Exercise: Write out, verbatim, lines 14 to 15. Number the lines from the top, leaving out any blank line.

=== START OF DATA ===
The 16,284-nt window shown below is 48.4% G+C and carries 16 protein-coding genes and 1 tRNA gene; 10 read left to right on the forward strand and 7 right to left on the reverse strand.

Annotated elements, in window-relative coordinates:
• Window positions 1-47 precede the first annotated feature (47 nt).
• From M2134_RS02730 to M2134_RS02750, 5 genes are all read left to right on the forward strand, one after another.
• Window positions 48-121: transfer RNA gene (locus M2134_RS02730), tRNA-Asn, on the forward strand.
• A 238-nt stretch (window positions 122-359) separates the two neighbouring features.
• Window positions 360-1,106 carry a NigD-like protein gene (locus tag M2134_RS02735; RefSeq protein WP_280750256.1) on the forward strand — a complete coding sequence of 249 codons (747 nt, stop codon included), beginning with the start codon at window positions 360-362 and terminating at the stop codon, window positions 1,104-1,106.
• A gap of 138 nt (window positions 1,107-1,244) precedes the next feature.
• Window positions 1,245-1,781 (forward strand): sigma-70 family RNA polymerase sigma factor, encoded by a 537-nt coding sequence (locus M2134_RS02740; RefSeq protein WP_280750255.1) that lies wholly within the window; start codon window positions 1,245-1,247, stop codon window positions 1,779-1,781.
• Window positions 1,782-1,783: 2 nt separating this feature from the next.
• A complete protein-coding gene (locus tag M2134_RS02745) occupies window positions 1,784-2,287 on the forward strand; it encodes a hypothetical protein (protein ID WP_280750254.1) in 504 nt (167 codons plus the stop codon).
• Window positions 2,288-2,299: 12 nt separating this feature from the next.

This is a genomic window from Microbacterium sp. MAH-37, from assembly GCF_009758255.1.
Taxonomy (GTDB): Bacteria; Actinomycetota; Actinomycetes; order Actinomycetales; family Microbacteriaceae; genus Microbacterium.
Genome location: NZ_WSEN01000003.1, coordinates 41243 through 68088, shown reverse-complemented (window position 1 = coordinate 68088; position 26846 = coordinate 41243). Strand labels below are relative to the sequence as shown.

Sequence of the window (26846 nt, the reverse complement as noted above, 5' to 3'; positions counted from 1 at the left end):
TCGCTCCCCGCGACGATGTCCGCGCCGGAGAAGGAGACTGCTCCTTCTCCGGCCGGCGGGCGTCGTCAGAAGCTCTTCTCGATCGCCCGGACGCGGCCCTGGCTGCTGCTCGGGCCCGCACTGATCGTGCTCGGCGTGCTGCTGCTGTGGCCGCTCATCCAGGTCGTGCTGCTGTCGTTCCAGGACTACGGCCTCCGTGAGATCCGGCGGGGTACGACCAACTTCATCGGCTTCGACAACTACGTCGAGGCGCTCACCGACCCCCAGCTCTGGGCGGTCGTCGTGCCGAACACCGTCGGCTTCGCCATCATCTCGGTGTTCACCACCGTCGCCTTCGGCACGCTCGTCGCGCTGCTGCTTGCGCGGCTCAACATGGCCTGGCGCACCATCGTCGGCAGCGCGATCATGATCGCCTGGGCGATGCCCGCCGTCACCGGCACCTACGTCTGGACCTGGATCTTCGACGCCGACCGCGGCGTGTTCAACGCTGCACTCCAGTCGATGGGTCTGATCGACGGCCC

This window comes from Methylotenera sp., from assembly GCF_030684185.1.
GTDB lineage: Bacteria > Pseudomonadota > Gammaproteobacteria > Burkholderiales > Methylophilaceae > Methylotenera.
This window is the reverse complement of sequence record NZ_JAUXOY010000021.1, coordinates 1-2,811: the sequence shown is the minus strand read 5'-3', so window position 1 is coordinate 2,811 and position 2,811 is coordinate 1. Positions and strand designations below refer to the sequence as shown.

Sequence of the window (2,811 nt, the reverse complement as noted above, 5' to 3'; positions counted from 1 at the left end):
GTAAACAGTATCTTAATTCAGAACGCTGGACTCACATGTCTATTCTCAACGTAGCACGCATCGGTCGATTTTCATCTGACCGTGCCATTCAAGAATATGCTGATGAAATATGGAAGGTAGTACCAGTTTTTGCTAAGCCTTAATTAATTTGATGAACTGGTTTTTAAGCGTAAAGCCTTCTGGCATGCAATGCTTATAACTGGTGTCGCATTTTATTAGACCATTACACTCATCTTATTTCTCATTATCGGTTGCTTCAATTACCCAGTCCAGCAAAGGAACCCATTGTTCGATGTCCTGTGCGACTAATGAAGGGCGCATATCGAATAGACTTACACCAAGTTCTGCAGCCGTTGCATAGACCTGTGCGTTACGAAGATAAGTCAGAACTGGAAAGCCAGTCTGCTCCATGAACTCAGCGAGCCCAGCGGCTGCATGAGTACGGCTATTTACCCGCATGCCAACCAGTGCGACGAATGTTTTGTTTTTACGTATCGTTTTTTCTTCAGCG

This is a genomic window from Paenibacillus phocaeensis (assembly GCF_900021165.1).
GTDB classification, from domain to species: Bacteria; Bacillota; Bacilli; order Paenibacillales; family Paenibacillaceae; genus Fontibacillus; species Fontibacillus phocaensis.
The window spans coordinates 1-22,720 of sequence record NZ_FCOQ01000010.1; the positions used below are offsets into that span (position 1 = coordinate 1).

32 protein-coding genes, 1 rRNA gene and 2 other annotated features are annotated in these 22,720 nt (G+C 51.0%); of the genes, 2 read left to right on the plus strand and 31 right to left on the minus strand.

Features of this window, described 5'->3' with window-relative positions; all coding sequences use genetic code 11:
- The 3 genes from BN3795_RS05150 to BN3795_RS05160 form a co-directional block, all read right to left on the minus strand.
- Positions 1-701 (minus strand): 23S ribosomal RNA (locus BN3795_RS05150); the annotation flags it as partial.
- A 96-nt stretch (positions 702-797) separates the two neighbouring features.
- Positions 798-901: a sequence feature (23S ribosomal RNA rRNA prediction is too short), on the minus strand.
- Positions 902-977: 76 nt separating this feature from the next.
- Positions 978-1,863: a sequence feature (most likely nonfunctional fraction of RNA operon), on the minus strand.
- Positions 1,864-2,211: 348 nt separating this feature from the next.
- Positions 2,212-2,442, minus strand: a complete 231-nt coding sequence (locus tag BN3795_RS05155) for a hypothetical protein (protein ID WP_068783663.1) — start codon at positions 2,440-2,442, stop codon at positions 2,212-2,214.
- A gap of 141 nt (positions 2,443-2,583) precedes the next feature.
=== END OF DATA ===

Taxonomy (GTDB): Bacteria; Actinomycetota; Actinomycetes; order Actinomycetales; family Microbacteriaceae; genus Microbacterium.
Genome location: NZ_WSEN01000003.1, coordinates 41243 through 68088, shown reverse-complemented (window position 1 = coordinate 68088; position 26846 = coordinate 41243). Strand labels below are relative to the sequence as shown.